Clinical Trials Study
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World J Gastrointest Endosc. Sep 16, 2014; 6(9): 432-435
Published online Sep 16, 2014. doi: 10.4253/wjge.v6.i9.432
Analysis of YouTube™ videos related to bowel preparation for colonoscopy
Corey Hannah Basch, Grace Clarke Hillyer, Rachel Reeves, Charles E Basch
Corey Hannah Basch, Rachel Reeves, Department of Public Health, William Paterson University, Wayne, NJ 07470, United States
Grace Clarke Hillyer, Department of Epidemiology, Mailman School of Public Health, Columbia University, New York, NY 10032, United States
Charles E Basch, Department of Health and Behavior Studies, Teachers College, Columbia University, New York, NY 10027, United States
Author contributions: Basch CH and Basch CE conceptualized the study; Reeves R and Basch CH collected the data; Hillyer GC analyzed the data; all authors contributed to writing and editing the manuscript and approved the final version of the manuscript.
Supported by National Institute of Health, No. 1U24 CA171524 (to Grace Clarke Hillyer)
Correspondence to: Corey Hannah Basch, EdD, MPH, Associate Professor, Department of Public Health, William Paterson University, Wing 150, Wayne, NJ 07470, United States.
Telephone: +1-973-7202603 Fax: +1-973-7202215
Received: May 28, 2014
Revised: July 19, 2014
Accepted: September 4, 2014
Published online: September 16, 2014

AIM: To examine YouTube™ videos about bowel preparation procedure to better understand the quality of this information on the Internet.

METHODS: YouTube™ videos related to colonoscopy preparation were identified during the winter of 2014; only those with ≥ 5000 views were selected for analysis (n = 280). Creator of the video, length, date posted, whether the video was based upon personal experience, and theme was recorded. Bivariate analysis was conducted to examine differences between consumers vs healthcare professionals-created videos.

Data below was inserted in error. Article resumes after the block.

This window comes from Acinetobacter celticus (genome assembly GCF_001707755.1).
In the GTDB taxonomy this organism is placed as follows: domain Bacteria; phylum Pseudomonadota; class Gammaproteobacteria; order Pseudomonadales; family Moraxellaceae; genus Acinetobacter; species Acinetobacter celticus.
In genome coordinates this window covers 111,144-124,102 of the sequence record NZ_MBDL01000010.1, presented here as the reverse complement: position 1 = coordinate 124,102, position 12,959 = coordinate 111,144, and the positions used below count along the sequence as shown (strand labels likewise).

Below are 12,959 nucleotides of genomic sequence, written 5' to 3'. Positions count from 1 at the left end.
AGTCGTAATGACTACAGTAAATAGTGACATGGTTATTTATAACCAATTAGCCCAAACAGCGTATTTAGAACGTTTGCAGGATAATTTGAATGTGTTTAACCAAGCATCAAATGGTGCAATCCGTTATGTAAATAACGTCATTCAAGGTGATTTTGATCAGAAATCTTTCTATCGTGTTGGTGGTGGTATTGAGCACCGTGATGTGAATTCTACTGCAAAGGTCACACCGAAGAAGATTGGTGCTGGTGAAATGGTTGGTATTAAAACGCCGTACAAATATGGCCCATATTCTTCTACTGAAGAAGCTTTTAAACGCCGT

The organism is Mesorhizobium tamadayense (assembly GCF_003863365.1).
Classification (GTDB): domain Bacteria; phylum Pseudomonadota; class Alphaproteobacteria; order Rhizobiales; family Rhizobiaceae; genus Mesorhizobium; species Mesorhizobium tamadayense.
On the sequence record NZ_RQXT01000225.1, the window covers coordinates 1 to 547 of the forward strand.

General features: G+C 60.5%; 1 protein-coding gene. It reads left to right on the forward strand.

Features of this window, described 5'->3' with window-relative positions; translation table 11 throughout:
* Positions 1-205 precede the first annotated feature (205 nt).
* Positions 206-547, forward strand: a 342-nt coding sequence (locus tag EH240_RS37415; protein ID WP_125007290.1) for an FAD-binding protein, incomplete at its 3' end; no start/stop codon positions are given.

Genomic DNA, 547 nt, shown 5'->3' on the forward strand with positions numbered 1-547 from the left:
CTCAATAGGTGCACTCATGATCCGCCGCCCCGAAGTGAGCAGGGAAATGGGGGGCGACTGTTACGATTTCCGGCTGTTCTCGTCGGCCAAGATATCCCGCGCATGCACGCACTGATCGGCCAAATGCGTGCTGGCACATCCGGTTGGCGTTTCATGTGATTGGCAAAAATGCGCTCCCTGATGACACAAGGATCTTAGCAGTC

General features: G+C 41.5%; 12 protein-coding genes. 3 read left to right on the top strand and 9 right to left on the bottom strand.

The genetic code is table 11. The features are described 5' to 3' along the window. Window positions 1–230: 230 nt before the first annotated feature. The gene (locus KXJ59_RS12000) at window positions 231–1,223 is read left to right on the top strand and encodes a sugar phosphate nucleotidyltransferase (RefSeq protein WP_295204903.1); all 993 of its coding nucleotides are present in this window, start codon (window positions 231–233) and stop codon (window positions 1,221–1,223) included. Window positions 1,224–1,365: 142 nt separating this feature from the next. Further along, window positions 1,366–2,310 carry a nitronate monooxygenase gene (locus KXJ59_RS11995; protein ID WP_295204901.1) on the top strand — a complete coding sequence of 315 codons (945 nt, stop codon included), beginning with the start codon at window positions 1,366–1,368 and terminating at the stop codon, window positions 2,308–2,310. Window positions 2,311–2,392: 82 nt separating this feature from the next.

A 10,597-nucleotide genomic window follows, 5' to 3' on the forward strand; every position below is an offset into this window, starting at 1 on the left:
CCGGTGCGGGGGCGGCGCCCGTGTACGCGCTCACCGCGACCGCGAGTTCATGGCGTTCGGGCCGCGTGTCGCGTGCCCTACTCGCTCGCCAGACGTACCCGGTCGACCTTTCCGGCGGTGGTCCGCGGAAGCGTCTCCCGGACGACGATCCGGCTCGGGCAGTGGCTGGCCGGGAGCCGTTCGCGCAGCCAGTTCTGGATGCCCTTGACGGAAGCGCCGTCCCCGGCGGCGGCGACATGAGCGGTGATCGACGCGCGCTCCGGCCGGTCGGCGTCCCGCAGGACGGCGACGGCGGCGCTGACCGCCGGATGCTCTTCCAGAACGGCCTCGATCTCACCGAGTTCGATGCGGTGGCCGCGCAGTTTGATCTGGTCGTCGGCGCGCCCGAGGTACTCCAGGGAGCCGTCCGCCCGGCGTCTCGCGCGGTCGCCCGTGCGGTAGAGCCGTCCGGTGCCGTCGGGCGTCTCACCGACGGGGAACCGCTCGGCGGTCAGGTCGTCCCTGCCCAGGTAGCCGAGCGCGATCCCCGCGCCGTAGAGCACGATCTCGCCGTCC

RESULTS: Most videos were based on personal experience. Half were created by consumers and 34% were ≥ 4.5 min long. Healthcare professional videos were viewed more often (> 19400, 59.4% vs 40.8%, P = 0.037, for healthcare professional and consumer, respectively) and more often focused on the purgative type and completing the preparation. Consumer videos received more comments (> 10 comments, 62.2% vs 42.7%, P = 0.001) and more often emphasized the palatability of the purgative, disgust, and hunger during the procedure. Content of colonoscopy bowel preparation YouTube™ videos is influenced by who creates the video and may affect views on colon cancer screening.

CONCLUSION: The impact of perspectives on the quality of health-related information found on the Internet requires further examination.

Keywords: Colon cancer prevention, Bowel preparation, Colonoscopy, Screening, YouTube™, Social media

Core tip: YouTube™ is a major media channel viewed by millions each day. Despite this reach, there is a paucity of research on the nature and scope of communications related to cancer prevention and control. To our knowledge, this is the first published study analyzing communications through YouTube™ concerning bowel preparation. The content of the YouTube™ videos regarding colonoscopy bowel preparation is influenced by who creates the video. Consumer posted videos generated the majority of comments on this topic.